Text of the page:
Dentist Questions Tooth Disorders

Can an infected tooth spread the infection to the other teeth as well?

I have been diagnosed with a tooth infection and have been recommended antibiotics to combat the infection before further review. Is there a chance that the infection can spread to my other teeth as well? What can I do to facilitate early healing?

21 Answers

If it is a periodontal infection, yes the infection can spread to the bone of surrounding teeth
The infection won’t spread to other teeth but other teeth can be painful if the abscess is bad enough. Treat the abscess by either getting a root canal or an extraction. Taking an antibiotic only treats the symptoms but doesn’t address the problem.
The infected tooth should be treated by root canal treatment to remove the infection. It will not spread to other teeth.
Take the recommend antibiotics and see your dentist as soon as possible
When you mention an infection, do you mean a root canal problem in a tooth or gum disease in SOME of your teeth. An infection IN a tooth cannot spread to other teeth in most cases. Gum infections do affect more than one teeth in many cases. If you have gum problems, antibiotics is very good for the treatment of gum disease.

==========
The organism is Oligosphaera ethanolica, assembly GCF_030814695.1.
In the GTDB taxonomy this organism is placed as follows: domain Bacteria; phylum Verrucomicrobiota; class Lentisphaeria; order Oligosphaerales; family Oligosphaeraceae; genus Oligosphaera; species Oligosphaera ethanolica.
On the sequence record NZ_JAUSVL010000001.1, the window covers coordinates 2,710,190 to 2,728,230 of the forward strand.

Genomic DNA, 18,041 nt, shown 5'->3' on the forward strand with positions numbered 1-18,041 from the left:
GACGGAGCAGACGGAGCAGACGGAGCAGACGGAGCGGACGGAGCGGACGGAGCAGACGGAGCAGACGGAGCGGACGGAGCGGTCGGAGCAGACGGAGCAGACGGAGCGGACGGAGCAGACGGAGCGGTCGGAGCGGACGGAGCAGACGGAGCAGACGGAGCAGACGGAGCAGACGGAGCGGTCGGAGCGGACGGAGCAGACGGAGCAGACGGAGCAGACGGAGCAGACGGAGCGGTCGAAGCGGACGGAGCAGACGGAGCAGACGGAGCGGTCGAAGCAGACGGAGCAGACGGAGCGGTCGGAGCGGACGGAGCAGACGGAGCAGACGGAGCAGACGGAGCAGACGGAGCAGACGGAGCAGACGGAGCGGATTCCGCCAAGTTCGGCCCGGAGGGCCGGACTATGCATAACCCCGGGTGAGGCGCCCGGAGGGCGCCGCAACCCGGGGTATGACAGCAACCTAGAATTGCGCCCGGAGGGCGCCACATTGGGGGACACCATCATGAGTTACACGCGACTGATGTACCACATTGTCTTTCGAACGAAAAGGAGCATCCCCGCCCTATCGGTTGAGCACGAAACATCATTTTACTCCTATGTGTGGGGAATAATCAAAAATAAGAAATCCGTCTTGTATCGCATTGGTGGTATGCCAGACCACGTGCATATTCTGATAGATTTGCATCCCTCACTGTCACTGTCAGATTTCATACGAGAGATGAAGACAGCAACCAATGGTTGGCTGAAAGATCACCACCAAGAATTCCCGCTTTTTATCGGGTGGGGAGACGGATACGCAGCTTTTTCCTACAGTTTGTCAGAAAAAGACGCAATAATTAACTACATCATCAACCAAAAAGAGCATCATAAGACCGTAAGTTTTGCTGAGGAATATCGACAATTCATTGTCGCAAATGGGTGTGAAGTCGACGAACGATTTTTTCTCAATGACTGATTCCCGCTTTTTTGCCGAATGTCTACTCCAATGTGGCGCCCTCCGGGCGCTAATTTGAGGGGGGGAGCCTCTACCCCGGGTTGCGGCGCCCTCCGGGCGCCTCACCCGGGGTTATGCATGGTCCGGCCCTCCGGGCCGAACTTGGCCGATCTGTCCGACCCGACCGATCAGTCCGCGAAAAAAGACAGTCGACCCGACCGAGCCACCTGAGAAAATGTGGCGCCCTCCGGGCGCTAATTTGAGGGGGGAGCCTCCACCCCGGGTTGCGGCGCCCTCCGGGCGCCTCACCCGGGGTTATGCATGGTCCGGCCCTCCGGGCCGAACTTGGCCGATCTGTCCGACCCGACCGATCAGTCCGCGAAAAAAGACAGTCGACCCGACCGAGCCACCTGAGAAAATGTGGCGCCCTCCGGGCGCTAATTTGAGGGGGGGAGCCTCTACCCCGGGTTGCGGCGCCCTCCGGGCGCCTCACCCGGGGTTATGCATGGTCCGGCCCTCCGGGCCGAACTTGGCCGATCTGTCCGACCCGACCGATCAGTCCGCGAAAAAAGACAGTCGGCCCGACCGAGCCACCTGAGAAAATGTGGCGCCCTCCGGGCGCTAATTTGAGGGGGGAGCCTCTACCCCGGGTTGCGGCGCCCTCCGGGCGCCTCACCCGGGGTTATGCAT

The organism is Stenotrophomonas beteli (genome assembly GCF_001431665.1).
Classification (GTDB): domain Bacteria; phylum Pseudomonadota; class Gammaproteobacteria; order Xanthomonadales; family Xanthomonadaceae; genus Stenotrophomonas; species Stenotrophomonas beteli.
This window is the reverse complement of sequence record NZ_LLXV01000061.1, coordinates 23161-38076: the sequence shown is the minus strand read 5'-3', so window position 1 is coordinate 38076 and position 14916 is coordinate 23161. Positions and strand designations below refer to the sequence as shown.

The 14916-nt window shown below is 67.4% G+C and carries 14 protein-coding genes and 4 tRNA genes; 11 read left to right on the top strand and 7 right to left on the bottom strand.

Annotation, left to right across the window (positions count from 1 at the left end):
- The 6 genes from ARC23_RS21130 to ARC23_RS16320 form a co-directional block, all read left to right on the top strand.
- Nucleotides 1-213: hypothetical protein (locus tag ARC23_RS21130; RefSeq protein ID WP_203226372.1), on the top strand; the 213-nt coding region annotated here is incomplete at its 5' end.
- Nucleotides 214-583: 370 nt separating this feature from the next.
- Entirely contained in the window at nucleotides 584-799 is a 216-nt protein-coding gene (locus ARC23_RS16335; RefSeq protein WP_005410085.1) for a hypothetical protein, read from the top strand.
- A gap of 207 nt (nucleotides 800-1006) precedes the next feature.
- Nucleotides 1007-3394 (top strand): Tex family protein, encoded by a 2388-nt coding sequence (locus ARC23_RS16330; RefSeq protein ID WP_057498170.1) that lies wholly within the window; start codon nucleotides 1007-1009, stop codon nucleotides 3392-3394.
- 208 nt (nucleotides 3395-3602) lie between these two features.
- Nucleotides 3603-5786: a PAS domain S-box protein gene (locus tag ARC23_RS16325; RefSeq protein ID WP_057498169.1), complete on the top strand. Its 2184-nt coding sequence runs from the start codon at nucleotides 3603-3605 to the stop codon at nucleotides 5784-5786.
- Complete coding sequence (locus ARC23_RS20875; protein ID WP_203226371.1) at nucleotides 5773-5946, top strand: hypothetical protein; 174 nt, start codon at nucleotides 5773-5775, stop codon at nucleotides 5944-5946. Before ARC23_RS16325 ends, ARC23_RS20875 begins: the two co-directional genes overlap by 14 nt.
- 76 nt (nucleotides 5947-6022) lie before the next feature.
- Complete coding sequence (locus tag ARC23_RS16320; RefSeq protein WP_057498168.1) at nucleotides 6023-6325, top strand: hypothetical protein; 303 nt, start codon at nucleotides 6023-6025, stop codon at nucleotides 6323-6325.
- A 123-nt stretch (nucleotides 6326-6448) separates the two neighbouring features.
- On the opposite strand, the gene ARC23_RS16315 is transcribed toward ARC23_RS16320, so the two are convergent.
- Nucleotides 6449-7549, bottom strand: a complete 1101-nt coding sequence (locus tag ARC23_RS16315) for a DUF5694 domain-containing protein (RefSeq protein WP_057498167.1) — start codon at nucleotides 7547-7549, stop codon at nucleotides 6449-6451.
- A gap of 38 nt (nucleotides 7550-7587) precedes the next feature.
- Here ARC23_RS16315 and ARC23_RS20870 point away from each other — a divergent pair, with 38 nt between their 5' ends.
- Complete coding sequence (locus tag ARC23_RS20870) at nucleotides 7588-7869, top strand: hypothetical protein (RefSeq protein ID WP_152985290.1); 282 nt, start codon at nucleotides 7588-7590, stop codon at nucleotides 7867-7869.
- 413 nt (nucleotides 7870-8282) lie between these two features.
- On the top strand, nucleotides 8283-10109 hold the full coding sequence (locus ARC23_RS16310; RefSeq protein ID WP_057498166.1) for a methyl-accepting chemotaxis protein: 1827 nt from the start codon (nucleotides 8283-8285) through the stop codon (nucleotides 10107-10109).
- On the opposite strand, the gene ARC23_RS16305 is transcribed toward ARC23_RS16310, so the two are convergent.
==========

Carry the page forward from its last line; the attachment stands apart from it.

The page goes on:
It depends on the type of infection. If it is a "gum" infection then the adjacent teeth may be already involved. If it is an isolated (single tooth) infection then it may take time to affect adjacent teeth. The key is to get the necessary treatment started a well as antibiotic therapy to mitigate the local infection.
Infection is a very wide term, if the infection caused by a bacteria, yes it is contagious. In order to facilitate early healing, you need to eliminate the cause of the infection.
Yes, there is a chance the infection can spread to your other teeth. Root canal treatment, apicoectomy or extraction of the tooth are options. Treat the tooth asap.
Yes, it can spread to other teeth, your sinuses and other vital areas-that's why dental infections are so dangerous (and in extreme cases, deadly). It is important to have regular dental visits and have good home care. If the infection is very bad, your doctor may place you on an antibiotic to help control the infection before doing any treatment. It is also important for you to follow thru with the treatment even if you are not having pain because an infection will usually only respond to an antibiotic for a short time before it can become aggressive again and may not respond to antibiotics as well the second time around.
Sorry to hear about the infected tooth. There are some possibilities of infection spreading to other teeth and even else where in the body. So those antibiotics are for a serious purpose to try to localize the infection and get the inflammation caused by foreign bacteria to go down. The best thing is to treat the infected tooth and be able check the infection from spreading or remove the infection all together. Hope this helps you! Get better!
If the infection is large enough, it may spread to adjacent teeth. To facilitate healing, your dentist will determine the cause of the infection and will then treat it.
There are many causes of tooth infection. The most common ones are abscesses from tooth decay or gum disease.